(Credit: U.S. Treasury/Summit Consulting)

Summit also conducted a spatial analysis, addressing the question of whether NMTC investments tend to go to locations that are adjacent to wealthier areas. Their review found no evidence that NMTC investments are concentrated in areas adjacent to affluent areas; it found the opposite was true, that NMTC investments tend to go into census tracts surrounded by other distressed tracts.

(Credit: U.S. Treasury/Summit Consulting)

One of the reasons that NMTC projects may be targeted to the most distressed areas may be the prevailing “but-for” analysis used by most NMTC program participants. Exact approaches vary by organization, but the general idea is to get a sense of whether any other tool (community development block grants, philanthropic sources) might be available to obtain all necessary financing for a particular project, and if so, to use those tools instead.

The scarcity of NMTCs, combined with the program’s onerous (and expensive) compliance and reporting requirements, seem to be driving participants to make certain they aren’t wasting NMTC allocations on projects that could find other financing without NMTCs. Interestingly, the but-for analysis has never formally been a requirement of the program. Summit’s compliance review recommends that the Treasury Department consider making it so, while also providing templates and technical assistance to share best practices for doing a but-for analysis.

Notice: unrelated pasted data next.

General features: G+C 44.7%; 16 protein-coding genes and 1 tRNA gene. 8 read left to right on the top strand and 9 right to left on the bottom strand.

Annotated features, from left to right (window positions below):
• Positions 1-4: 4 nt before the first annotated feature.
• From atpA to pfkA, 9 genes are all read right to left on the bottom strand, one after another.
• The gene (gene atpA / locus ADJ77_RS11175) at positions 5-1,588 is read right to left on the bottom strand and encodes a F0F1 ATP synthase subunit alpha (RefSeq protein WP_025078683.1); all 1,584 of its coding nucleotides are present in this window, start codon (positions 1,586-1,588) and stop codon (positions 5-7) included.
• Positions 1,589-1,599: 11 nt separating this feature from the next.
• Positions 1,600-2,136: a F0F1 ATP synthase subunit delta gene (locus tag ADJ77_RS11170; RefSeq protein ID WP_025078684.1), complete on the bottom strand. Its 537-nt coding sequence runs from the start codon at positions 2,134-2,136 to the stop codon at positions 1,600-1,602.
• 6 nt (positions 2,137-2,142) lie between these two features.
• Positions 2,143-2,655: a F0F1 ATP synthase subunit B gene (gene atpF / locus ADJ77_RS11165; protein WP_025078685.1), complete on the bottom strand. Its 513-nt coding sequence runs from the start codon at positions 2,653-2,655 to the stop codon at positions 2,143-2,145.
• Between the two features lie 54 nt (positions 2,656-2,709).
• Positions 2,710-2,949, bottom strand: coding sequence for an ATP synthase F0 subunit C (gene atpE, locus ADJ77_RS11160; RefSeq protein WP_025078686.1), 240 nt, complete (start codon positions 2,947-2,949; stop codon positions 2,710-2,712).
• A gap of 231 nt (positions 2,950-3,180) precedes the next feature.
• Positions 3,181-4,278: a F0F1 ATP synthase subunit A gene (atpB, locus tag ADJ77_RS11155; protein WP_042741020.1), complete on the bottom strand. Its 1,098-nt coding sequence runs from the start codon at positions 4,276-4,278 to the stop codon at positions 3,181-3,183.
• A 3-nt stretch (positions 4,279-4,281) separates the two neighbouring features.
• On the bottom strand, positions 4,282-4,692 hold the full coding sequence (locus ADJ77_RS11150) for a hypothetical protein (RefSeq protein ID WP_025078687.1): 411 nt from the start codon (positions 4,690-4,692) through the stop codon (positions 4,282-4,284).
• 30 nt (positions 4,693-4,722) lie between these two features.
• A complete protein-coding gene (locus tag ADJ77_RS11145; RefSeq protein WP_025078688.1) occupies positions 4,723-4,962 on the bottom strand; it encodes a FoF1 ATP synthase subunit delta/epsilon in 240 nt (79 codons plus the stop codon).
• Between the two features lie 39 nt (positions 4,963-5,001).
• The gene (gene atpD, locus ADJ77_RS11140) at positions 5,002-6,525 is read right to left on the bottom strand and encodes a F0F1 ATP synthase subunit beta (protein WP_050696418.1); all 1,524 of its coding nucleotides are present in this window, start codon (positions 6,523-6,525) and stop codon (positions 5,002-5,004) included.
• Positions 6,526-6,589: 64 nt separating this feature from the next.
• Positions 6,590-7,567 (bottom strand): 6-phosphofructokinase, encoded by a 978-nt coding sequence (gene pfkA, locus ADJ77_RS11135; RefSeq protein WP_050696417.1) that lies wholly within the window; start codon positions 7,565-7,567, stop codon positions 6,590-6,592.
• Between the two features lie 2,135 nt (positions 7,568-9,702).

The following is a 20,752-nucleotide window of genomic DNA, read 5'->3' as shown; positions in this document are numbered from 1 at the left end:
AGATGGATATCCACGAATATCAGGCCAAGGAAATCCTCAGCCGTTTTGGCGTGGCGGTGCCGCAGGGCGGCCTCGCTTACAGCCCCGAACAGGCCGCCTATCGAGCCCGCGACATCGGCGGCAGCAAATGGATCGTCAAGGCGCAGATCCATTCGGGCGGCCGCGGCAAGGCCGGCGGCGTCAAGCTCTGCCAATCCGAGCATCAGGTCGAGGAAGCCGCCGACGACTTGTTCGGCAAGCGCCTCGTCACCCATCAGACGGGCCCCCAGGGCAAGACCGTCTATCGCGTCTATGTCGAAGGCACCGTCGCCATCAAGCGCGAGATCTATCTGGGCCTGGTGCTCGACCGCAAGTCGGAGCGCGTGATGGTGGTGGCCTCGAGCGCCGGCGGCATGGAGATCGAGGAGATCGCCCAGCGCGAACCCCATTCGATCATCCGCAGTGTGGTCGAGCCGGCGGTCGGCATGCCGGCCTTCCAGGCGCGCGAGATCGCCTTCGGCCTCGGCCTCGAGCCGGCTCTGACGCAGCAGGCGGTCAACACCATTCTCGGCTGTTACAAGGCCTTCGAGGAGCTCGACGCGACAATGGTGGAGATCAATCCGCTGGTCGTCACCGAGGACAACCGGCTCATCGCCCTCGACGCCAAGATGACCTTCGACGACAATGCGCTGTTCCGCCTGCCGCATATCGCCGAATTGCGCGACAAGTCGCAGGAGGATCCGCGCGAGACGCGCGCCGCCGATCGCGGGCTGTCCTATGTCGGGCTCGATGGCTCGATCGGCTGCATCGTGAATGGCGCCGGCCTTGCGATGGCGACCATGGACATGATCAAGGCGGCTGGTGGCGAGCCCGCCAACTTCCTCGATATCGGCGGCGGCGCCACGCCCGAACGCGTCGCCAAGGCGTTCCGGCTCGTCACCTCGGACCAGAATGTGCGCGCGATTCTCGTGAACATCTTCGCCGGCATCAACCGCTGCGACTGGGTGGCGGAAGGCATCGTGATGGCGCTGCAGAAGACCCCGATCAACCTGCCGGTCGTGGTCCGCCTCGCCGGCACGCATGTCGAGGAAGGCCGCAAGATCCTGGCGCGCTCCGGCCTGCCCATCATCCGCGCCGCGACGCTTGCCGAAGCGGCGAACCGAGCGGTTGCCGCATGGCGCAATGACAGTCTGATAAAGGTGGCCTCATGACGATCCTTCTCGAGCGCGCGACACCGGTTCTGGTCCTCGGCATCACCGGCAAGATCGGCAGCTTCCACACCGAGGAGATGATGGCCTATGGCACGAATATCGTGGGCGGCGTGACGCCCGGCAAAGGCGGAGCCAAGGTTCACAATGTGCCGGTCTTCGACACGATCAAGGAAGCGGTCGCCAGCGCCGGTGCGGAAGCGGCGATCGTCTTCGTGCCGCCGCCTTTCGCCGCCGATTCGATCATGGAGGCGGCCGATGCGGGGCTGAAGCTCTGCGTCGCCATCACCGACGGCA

Besides targeting a highly distressed area and an eligible project (NMTCs cannot finance projects that derive more than 80 percent of their income from rental housing, for example), in order to be in compliance with the program, NMTC transactions must offer some kind of flexible loan feature for the project or borrower. Longer-than-standard interest-only payment periods, for example, can give a business time to benefit from moving to a new, larger space or a new piece of equipment or new marketing staff. Higher-than-standard loan-to-value ratios can allow a project in a highly distressed area to attract more capital than the property is currently worth, but not to an irresponsible or speculative investment amount.

Summit’s analysis found that the most popular flexible features offered, in order of most common to least common, were: below-market interest rates, longer-than-standard interest-only payment periods, lower-than-standard origination fees, higher-than-standard loan-to-value ratio, and longer-than-standard amortization period.